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A Primer on Federal Income Tax

February 24, 2020

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UPDATE: On March 21, 2020, The Treasury Department and Internal Revenue Service announced that the federal income tax filing due date is automatically extended from April 15, 2020, to July 15, 2020.

For more than a century, Americans have viewed income taxes with a mix of uncertainty and anxiety. This dates to the ratification of the Sixteenth Amendment in 1913, where Congress first gained the power to tax us directly. And the oft-times scary reputation of our tax system has only grown as the tax code has expanded and changed over the years. While, admittedly, there are some confusing and complex corners in the current code, most Americans can avoid these areas and get by just by knowing a few straightforward rules.

Over the next few weeks, our aim is to explain some of the basics of federal income taxes and hopefully make the prospect of filing your taxes a little less scary. To start, we offer an overview of the main items that make up your Form 1040. In essence, this tax form requires you to report your gross income, followed by your deductions, to determine your taxable income. At this point, you calculate how much tax you owe. After you know the total bill, you may reduce it by tax credits and prepayments you have already made. When the dust settles, you find out whether you are in for a refund or if you must write a check come April 15.

What is Income?

A seeming small question gets a pretty big answer in the tax code. In general, individual income tax is based on income accrued from a variety of sources. Included are wages, salaries, tips, taxable interest and dividend income, business and farm income, realized net capital gains, income from rents, royalties, trusts, estates, partnerships, and taxable pension and annuity income. Just to emphasize how broad this definition is, the tax code indicates, “gross income means income from whatever source derived . . .”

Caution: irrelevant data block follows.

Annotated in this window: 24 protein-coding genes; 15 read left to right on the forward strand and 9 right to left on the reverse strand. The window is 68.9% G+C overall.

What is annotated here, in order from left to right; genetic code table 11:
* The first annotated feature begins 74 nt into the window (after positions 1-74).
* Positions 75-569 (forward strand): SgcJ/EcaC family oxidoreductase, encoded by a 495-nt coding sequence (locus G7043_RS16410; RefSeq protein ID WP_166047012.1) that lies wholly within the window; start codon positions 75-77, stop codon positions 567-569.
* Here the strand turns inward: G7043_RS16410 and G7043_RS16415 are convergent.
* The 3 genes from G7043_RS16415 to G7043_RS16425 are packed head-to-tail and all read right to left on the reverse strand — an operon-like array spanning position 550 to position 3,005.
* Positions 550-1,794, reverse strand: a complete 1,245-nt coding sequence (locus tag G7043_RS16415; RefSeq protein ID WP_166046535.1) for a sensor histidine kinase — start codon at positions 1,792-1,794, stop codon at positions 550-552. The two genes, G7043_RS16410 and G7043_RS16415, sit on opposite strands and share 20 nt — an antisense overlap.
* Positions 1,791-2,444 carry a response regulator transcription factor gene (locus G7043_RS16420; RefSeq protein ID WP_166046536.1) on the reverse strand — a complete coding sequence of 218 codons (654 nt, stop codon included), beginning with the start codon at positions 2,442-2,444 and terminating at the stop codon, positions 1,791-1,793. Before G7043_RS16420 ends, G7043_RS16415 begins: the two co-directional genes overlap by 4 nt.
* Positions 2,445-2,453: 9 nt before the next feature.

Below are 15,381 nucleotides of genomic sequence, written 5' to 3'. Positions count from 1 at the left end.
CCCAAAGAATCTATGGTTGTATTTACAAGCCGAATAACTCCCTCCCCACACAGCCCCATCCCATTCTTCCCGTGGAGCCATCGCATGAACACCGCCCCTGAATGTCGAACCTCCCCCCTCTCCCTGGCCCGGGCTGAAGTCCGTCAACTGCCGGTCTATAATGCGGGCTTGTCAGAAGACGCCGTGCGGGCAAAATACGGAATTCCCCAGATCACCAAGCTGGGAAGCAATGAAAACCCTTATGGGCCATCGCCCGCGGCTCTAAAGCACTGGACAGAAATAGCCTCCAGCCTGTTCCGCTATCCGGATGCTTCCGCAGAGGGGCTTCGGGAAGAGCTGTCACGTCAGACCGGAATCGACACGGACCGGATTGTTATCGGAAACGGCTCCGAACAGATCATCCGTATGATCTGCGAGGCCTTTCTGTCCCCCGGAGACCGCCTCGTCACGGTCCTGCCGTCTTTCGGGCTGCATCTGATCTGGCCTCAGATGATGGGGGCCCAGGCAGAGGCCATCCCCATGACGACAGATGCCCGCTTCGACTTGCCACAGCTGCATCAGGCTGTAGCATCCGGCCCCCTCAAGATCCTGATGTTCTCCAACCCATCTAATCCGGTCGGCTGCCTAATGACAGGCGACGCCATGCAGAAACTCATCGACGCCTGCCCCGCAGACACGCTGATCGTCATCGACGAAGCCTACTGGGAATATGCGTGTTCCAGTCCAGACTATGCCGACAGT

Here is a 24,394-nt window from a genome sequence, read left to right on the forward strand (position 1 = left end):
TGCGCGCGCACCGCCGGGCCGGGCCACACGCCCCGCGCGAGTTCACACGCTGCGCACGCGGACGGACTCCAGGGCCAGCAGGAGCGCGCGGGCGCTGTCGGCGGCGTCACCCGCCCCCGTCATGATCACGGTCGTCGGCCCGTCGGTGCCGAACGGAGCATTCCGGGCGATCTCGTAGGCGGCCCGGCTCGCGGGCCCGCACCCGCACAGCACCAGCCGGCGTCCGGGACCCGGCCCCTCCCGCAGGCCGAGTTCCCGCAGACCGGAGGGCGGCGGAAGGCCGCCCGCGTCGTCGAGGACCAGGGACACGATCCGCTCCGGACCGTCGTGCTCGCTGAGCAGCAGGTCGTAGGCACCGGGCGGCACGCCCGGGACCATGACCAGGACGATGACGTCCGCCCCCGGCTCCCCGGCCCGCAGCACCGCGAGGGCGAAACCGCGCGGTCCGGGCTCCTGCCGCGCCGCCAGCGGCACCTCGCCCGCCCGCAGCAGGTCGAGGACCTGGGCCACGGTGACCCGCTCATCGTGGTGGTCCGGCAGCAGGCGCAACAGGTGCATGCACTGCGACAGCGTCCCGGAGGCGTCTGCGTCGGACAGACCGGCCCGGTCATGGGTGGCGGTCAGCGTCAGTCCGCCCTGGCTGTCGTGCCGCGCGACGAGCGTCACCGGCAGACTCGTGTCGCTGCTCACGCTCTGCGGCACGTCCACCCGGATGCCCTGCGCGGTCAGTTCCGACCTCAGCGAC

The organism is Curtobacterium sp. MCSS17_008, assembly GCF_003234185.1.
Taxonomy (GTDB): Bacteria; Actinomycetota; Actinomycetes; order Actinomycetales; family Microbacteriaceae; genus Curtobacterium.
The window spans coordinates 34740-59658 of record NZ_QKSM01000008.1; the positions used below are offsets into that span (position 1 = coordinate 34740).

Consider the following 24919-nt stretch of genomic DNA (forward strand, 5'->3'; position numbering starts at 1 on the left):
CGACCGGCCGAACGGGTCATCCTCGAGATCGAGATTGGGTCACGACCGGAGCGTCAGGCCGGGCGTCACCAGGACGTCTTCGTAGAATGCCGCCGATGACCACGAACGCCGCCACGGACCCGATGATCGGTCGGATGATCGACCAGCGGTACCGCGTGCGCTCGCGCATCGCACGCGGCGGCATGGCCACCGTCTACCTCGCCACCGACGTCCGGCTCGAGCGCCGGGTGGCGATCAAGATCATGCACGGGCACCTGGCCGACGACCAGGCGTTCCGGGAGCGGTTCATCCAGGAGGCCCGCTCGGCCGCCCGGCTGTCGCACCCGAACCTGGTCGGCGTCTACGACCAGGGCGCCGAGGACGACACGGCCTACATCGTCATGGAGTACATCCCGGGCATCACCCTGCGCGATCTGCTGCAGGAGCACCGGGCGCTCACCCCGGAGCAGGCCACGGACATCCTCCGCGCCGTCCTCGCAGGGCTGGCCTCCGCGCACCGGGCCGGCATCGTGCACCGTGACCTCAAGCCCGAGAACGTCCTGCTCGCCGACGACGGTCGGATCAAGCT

While the definition is expansive, the law does exclude some specific items. For example, employer-provided health insurance, pension contributions and certain other employee benefits are excluded from taxable income. Further, common items like gifts and inheritances are not considered income.

What are Deductions?

Once you have calculated your gross income, the tax code allows you to chip away at it by taking deductions. These are divided into two categories – “above the line” and “below the line.” The first category is deductions you subtract from gross income in order to calculate your adjusted gross income (AGI). AGI is an all-important number that everyone from the government to banks to student loan lenders use to make decisions about you. As a rule of thumb, the lower this number is the better – so “above the line” deductions are the best kind of deductions! In general, contributions to individual retirement accounts (IRAs), interest paid on student loans and certain business expenses can be deducted above the line.